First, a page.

“So you have to completely disassemble their plane between races?” I asked. “Yes” he sighed “we pretty much rebuild them from the ground up overnight.” It was no wonder why this gentleman looked exhausted.
Even though the weather was shockingly beautiful for qualifying, a cold, harsh rain set in for race morning. The officials called off the support series, named the Challenger Class, and the qualifying order from the day before stood as results. This made French born Melanie Astles the first woman to win a major event in the Indianapolis Motor Speedway track history. “I am glad that I won here at Indy,” she said “but I do my best flying in the rain and in the wind. I was looking forward to going out there today and showing my best, but I am still happy with the result.” She said.
With one eye on the radar, Flight Control opted for a later start time for the Master Class. Unlike other events held at IMS, the Red Bull Air Races continue rain or shine- the heavier deciding factor being wind speed. The blustering breeze made the pylons dance all morning.
While waiting for the weather to clear, the pilots stationed at the front of their hangars to do interviews with media, talk with sponsor guests, and interact with fans. One of the front -runners for the series title, Japanese team Falken pilot Yoshi Muroya even hosted a special guest. 2017 Indy500 Champion and fellow countryman, Takuma Sato was close by all weekend.
Another contender for the race win and series crown was a veteran of the sport, American, Kirby Chambliss. “I have logged over 27,000 hours (of flight),” he said “that’s like taking off and landing four years later.”
After the gaggle of fans continued on, Chambliss rolled his Red Bull-spangled plane to the front of the hangar and grabbed an armful of tall, thin energy drink cans. I watched as he methodically set them up around the open floor area. Glancing up, he felt the need to explain the method to his madness. “This is my test track,” he motioned. “I like the flight simulator fine, but this just helps me picture what I need to do out there better.” Carefully, the two- time World Champion demonstrated the path he would take around the big course outside by using his hand to simulate the plane. After a couple of circuits he explained how the day was going go.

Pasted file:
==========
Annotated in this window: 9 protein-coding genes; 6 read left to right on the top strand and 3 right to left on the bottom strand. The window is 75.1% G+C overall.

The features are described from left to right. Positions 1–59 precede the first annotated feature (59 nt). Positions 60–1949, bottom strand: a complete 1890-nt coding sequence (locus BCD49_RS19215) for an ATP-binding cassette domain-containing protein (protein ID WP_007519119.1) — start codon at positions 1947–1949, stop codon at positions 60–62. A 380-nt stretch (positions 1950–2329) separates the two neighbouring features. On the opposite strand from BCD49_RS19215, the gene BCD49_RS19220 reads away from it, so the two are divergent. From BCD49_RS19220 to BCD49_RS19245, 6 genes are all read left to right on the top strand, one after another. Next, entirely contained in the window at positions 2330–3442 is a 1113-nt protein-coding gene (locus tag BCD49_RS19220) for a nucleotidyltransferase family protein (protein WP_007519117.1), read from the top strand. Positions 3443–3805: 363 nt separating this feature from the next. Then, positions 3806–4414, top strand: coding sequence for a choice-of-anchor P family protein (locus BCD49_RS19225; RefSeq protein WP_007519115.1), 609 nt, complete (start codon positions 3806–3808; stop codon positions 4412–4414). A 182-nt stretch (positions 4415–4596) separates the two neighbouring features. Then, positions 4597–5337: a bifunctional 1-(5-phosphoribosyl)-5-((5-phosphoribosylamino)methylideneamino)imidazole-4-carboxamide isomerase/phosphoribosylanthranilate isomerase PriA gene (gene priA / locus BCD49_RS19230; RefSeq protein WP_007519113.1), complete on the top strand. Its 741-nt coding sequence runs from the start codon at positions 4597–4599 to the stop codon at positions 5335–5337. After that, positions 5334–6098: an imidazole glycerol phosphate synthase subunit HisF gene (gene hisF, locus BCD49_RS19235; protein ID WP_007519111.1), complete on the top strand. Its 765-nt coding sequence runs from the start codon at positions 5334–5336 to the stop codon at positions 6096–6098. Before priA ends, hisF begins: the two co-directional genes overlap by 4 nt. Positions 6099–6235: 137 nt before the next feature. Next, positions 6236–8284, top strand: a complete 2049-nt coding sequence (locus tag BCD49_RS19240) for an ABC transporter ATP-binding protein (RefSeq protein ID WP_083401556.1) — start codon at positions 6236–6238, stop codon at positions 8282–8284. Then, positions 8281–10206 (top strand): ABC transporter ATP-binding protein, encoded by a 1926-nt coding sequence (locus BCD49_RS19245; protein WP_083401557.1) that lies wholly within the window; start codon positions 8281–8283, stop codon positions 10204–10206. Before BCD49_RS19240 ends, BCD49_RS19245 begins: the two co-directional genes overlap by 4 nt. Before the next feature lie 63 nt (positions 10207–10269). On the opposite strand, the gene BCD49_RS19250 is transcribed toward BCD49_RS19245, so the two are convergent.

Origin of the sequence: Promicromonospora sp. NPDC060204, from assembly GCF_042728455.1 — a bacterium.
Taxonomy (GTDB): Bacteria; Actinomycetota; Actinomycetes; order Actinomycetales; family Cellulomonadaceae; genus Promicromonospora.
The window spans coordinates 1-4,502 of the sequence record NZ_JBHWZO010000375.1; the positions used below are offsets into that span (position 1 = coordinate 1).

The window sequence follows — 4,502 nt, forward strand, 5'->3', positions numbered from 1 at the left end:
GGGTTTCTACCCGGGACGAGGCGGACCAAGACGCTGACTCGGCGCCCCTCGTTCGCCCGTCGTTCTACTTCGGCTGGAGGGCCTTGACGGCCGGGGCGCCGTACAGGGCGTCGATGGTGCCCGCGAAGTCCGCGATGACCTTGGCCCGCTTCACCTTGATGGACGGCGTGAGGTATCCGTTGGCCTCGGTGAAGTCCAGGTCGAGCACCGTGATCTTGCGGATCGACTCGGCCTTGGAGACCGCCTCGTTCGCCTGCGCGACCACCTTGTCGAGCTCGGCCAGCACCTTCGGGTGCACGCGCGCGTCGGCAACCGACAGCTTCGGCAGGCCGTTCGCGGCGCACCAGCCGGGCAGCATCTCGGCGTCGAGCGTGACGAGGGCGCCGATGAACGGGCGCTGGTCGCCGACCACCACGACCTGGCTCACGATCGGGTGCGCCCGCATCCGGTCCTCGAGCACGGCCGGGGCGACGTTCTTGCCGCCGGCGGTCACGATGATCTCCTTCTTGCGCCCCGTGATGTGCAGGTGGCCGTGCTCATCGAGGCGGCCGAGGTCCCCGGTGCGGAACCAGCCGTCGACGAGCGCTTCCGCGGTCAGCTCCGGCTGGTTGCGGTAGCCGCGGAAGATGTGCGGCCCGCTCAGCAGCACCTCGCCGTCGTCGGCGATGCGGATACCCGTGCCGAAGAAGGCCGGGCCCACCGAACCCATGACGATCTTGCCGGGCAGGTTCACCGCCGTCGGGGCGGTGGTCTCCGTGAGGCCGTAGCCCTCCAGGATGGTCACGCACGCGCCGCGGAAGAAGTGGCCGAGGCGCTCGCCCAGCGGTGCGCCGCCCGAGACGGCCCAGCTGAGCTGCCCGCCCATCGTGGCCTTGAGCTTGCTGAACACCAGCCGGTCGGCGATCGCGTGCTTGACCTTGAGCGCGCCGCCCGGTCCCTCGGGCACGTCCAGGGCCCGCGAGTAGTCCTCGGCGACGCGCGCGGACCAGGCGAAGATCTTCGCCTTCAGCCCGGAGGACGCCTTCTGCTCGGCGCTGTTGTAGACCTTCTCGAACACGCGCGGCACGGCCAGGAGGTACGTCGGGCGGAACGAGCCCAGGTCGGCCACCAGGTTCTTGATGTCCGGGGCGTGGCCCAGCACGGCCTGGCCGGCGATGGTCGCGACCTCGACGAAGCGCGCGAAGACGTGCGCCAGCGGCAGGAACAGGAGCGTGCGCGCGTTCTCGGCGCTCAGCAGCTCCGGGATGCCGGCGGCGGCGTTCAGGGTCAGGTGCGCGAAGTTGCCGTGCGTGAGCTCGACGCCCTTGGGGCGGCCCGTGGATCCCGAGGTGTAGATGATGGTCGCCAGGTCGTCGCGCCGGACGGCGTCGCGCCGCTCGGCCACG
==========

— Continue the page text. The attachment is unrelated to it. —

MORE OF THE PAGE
After each pilot takes a qualifying time, the Master Class grid is set. Much like drag racing, two pilots are slotted against each other. The better time moves on to the next round. They go from 14 pilots, to 8, then move on to 4. The last round is a shootout, best time takes all.
The wind and mist carried on throughout the rounds. Late in the previous day, the race officials made it clear that clipping a pylon, whether it was moved by the wind or not, would result in immediate disqualification. A few would be knocked out of the running by this rule enforcement, including Chambliss.
Muroya set the bar high out the gate with a new track record of 1min 03.026 seconds, which no one could touch. It came down to he and the Czechoslovakian, Martin Sonaka in the Red Bull colors. Leading the points going into this final round of battle, not only was the race win, but also the series championship was at stake. The fatal flaw of a missed vertical maneuver added four seconds to Sonaka’s time, and he could not recover. This handed the win and crown to Muroya, making him the first Japanese pilot to win a championship in series history.
Amongst screams and jubilation, Takuma Sato appeared in Victory Circle to congratulate his friend. Only four points granted Muroya the series championship, and mere seconds gave him the opportunity to kiss the bricks at the famed Indianapolis Motor Speedway.
“We love this sport,” said an Air Race fan by the name Jim. He and his wife had avidly followed the series for years, and had the helmet full of notable signatures to prove it. “We don’t like any other organized sports. If you can’t get killed in the stands, then it is not exciting enough for me. We are from San Diego and saw them on their way out here. This is our first time in Indy!” When asked if he would come back for the already- promised Red Bull Air Race in 2018, he was quick to reply “Absolutely.”